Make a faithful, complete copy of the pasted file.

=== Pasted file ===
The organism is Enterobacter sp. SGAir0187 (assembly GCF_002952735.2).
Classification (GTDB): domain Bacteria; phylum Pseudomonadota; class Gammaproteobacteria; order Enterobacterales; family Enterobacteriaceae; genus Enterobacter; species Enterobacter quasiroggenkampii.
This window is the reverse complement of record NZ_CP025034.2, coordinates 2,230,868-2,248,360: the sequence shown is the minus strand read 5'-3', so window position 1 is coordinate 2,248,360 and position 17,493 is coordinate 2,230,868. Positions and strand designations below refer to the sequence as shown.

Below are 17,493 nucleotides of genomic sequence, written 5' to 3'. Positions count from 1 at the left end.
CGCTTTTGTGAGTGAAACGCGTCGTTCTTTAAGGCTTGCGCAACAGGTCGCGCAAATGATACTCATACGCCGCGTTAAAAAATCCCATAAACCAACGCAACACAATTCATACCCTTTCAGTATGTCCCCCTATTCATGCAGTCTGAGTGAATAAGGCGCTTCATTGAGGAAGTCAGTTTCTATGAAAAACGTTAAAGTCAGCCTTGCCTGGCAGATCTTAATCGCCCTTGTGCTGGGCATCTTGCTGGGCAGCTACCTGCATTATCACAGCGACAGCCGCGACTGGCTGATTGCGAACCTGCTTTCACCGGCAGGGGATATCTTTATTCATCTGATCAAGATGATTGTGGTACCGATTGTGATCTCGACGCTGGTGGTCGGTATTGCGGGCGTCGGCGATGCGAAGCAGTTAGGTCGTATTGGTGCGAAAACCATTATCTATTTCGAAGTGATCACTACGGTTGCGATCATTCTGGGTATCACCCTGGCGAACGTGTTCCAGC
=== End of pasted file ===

The organism is Enterobacter sp. SGAir0187 (assembly GCF_002952735.2).
Classification (GTDB): domain Bacteria; phylum Pseudomonadota; class Gammaproteobacteria; order Enterobacterales; family Enterobacteriaceae; genus Enterobacter; species Enterobacter quasiroggenkampii.
This window is the reverse complement of record NZ_CP025034.2, coordinates 2,230,868-2,248,360: the sequence shown is the minus strand read 5'-3', so window position 1 is coordinate 2,248,360 and position 17,493 is coordinate 2,230,868. Positions and strand designations below refer to the sequence as shown.

Below are 17,493 nucleotides of genomic sequence, written 5' to 3'. Positions count from 1 at the left end.
CGCTTTTGTGAGTGAAACGCGTCGTTCTTTAAGGCTTGCGCAACAGGTCGCGCAAATGATACTCATACGCCGCGTTAAAAAATCCCATAAACCAACGCAACACAATTCATACCCTTTCAGTATGTCCCCCTATTCATGCAGTCTGAGTGAATAAGGCGCTTCATTGAGGAAGTCAGTTTCTATGAAAAACGTTAAAGTCAGCCTTGCCTGGCAGATCTTAATCGCCCTTGTGCTGGGCATCTTGCTGGGCAGCTACCTGCATTATCACAGCGACAGCCGCGACTGGCTGATTGCGAACCTGCTTTCACCGGCAGGGGATATCTTTATTCATCTGATCAAGATGATTGTGGTACCGATTGTGATCTCGACGCTGGTGGTCGGTATTGCGGGCGTCGGCGATGCGAAGCAGTTAGGTCGTATTGGTGCGAAAACCATTATCTATTTCGAAGTGATCACTACGGTTGCGATCATTCTGGGTATCACCCTGGCGAACGTGTTCCAGC